If you havent seen this yet, it's really worth watching on itunes. It's a really interesting and fairly comprehensive documentary on the history of the fish design from Lis right through to the present. Some good surfing interspersed between the talking heads too!
It's taken a while but i have finally managed enough sessions on the new mandala to form an opinion! I've never heard a bad review of one of Many's boards and im just going to add to the general hype about his shapes here.
Ive ridden quite a few different mini simmons over the last few years and prior to that i'd put quite a lot of time into various iterations of fish, both the classic twin keel and the double bump quad speedialler style. About a year ago i kind of rediscovered my little 5'6 Gulfstream keel fish. I think if i'm honest that it was maybe just a tiny bit too small for my shortboard abilities when i first had it and i never rode it all that much. Fast forward to last year and my general small board ability had definately ramped up a few notches. Getting back on the fish (which is very much from the performance christenson school rather than a cruisy "retro" place) suddenly opened up much more vertcal surfing and bigger roundhouse cutbacks than the seapea and other mini simmons allowed. However this new found "radicalness" (tongue firmly in cheek) came at the expense of the flat out mush/speed generation of the seapea or the TW bar of soap.
Bottom line was to start looking for something that sat between the two with more of the fish's urning ability but still the speed generation the mini simmons excel at.
Manny would be the first to say that very little is new in board design but he does seem to have a talent for adding his own tweak to things that work very well and his family of ASQ (arc swallowtail quad) boards are no exception. Broadly speaking they are a version of the mini simmons platform with a rolled entry and flat rocker but they are narrower than the classic outline with a little more curve. They are quads and the bottom goes from belly into spiral vee instead of a single concave through the fins. The rails are more foiled than a classic simmons also.
All of this adds up to a really fun board that hits the middle ground i was looking at. It generates tonnes of speed in mush - the simmons style belly and the big concaves guaruntee that but the thinner rails and the quad set up along with a narrower curvier template yield a much more responsive board that will go more vertical and wrap through cutbacks much harder/easier than a traditional simmons shape. I think the vee and the quad fins help here too.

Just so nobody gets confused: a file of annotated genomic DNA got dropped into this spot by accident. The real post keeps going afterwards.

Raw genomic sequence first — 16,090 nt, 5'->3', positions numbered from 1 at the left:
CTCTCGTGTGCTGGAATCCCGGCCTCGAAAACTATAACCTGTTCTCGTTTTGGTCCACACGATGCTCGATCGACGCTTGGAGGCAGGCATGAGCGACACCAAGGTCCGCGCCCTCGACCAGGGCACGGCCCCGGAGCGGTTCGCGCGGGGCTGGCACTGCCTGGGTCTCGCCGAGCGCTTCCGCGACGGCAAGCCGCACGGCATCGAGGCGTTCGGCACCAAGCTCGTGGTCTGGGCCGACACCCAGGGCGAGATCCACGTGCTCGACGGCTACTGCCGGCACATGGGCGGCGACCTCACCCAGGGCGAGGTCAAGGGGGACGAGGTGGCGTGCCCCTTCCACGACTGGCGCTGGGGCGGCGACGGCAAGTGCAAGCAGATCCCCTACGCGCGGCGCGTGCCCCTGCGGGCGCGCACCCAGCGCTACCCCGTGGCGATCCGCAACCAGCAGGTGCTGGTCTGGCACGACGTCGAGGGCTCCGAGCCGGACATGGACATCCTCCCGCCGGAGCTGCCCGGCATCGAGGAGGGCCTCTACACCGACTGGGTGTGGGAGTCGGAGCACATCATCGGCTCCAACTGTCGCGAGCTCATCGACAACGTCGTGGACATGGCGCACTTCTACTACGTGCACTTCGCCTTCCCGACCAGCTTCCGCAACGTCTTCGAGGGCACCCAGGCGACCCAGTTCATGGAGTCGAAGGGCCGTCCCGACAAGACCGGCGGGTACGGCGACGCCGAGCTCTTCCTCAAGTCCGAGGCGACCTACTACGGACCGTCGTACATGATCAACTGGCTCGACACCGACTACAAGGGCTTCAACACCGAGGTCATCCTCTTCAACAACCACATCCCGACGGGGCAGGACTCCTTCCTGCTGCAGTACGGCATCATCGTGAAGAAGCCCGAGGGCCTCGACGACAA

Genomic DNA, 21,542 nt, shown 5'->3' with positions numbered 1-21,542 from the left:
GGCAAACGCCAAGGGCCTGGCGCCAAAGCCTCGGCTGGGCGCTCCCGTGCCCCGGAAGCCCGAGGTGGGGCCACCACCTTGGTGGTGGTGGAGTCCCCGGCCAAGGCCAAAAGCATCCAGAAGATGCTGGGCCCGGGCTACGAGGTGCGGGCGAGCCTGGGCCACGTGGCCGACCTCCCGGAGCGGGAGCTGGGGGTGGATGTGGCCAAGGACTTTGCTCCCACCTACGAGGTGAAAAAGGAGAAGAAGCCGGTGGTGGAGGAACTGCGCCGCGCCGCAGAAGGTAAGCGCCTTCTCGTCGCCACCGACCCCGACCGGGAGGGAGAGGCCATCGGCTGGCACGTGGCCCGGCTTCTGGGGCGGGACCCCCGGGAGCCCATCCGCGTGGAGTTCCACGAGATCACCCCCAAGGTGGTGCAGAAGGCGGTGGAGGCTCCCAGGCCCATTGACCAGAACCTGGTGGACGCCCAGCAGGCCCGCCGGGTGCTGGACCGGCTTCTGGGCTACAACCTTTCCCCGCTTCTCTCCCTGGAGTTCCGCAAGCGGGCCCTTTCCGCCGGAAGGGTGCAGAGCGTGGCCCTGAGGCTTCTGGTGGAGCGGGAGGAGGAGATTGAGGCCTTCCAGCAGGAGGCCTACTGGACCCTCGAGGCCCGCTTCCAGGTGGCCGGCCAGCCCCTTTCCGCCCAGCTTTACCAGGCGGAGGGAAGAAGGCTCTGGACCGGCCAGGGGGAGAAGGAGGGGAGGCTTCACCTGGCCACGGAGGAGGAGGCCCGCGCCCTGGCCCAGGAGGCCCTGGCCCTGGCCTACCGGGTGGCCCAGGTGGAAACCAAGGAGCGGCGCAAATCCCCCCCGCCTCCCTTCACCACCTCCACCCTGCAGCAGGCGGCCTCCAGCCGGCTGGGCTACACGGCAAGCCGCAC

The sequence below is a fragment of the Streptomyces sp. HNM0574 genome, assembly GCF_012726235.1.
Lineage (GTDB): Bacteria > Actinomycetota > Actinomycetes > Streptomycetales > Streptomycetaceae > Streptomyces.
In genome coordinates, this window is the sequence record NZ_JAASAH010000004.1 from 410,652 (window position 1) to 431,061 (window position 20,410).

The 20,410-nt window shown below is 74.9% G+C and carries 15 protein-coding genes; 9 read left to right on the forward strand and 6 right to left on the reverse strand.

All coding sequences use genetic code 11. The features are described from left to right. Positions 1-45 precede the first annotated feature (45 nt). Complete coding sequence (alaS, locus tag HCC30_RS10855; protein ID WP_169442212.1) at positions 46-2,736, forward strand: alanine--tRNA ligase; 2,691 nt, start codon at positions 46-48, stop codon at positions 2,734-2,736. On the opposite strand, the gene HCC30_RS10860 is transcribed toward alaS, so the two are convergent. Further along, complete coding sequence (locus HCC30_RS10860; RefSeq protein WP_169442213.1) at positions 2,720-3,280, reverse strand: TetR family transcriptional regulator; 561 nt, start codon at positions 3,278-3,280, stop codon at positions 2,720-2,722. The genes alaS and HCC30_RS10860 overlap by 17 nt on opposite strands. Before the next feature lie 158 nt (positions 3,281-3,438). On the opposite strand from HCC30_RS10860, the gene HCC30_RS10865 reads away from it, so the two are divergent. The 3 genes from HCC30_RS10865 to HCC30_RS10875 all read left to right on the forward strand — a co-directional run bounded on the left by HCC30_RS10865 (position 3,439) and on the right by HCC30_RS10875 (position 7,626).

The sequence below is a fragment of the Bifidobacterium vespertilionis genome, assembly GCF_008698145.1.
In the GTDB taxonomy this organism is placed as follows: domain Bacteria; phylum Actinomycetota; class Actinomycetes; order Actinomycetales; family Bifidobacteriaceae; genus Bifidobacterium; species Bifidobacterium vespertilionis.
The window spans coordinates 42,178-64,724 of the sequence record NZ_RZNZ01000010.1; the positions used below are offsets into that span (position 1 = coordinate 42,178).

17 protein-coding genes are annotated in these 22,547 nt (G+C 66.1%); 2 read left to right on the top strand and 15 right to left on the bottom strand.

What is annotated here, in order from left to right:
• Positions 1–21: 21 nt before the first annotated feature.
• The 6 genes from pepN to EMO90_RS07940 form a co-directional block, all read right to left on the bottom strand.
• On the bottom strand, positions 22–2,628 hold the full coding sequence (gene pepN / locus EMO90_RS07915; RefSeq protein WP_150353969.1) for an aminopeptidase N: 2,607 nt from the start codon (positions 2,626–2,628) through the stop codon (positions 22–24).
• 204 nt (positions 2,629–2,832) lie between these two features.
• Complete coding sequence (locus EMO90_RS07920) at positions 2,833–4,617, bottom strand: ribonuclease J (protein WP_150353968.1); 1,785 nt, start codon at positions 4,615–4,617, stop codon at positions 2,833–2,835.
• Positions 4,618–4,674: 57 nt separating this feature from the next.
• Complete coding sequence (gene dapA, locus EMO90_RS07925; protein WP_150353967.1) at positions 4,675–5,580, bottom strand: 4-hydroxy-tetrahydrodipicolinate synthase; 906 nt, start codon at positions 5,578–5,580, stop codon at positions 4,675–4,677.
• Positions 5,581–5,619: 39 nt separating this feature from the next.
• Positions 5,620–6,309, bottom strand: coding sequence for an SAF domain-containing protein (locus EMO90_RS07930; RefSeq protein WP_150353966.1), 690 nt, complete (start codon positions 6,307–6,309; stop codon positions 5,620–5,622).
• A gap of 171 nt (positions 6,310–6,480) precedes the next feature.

Shannon and Vaughn heading out for some small zippers in early spring.
After the great Saunton car park debacle of the end of last year, the new barriers are in but the jury is still out. As of the time of writing its not running that smoothly with the cams failing to read some number plates, especially when the sun is low and big queues at the machines meaning some people are getting charged for extra hours parking because they are queueing for 10 minutes. To be fair, on quieter days the system is working so far.
I hope they get it sorted and crucially put some more pay machines in because things are going to get ugly as the proper summer crowds arrive later this month!
Introducing the new Gulfstream Surfboards Slim Pig!
This one is 9'4 x 17.75 x 23 x 16.25 x 3 Flat rocker, wide point behind centre, a little tail kick, subtle nose concave and a tiny amount of roll in the bottom but really soft, pinched rails the whole length. Its a refined foil and fairl;y slimmed out, its not a chunky pig shape
Designed for a greenough 4a style fin. (This one is a mikey detemple 10 inch but its practically the same as a 4a).
Gulfstream's finishing just gets better with a part polish, geometric cut tail patches and a gold leaf logo.
The idea behind it is moulded from the shapes that people like Devon Howard, Harrison roach, dane Peterson and alex knost have been riding over the last few years and it borrows heavily from a board that Randall of if6was9 shaped that has been my go to log for the last two years. The idea is to get away from a parallel railed noserider that is hard to turn and bring a bit more performance (involvement!) to your surfing without sacrificing the traditional lines on a wave and a loggy feel. Moving the widepoint back does two things. It gives more surface area for the board to lock into the pocket for nose riding and it helps the board rotate under your feet when turning. this coupled with a slimmer fin than a traditional noseriding template means a more manageable board in steeper waves and harder turns when you are cutting back.
Whilst you might think a narrower nose would compromise nose riding ability, in a steeper wave it actually works in your favour by increasing control and allowing the board to get more parallel to the wave. The narrower front end also reduces swing weight which helps your turns once again
We've been lucky to have had some clean summer waves to test it in and Jools has definitely nailed it with this model, believe me it noserides really well, locking in really solidly and with a good trim speed from the nose. It turns superbly too. If you are after something a little different to a saunton foil or something that will cope with faster beachbreak waves, the this is a great choice!
So i've been working on a new log with Jools at Gulfstream ready for summer. More details to come soon - it's going to sit as a model in their range as a nice counterpoint to the saunton foil.
The place in the picture has had a big hand in it's template and the direction my prefered longboard shapes have taken over the last few years, coupled with the worldwide move by loggings stylemakers away from the paralell templated Nuuhiwa style logs and towards those more informed by Pigs, Nat's magic sam, Greenough's 4a template and the Australian involvement movement.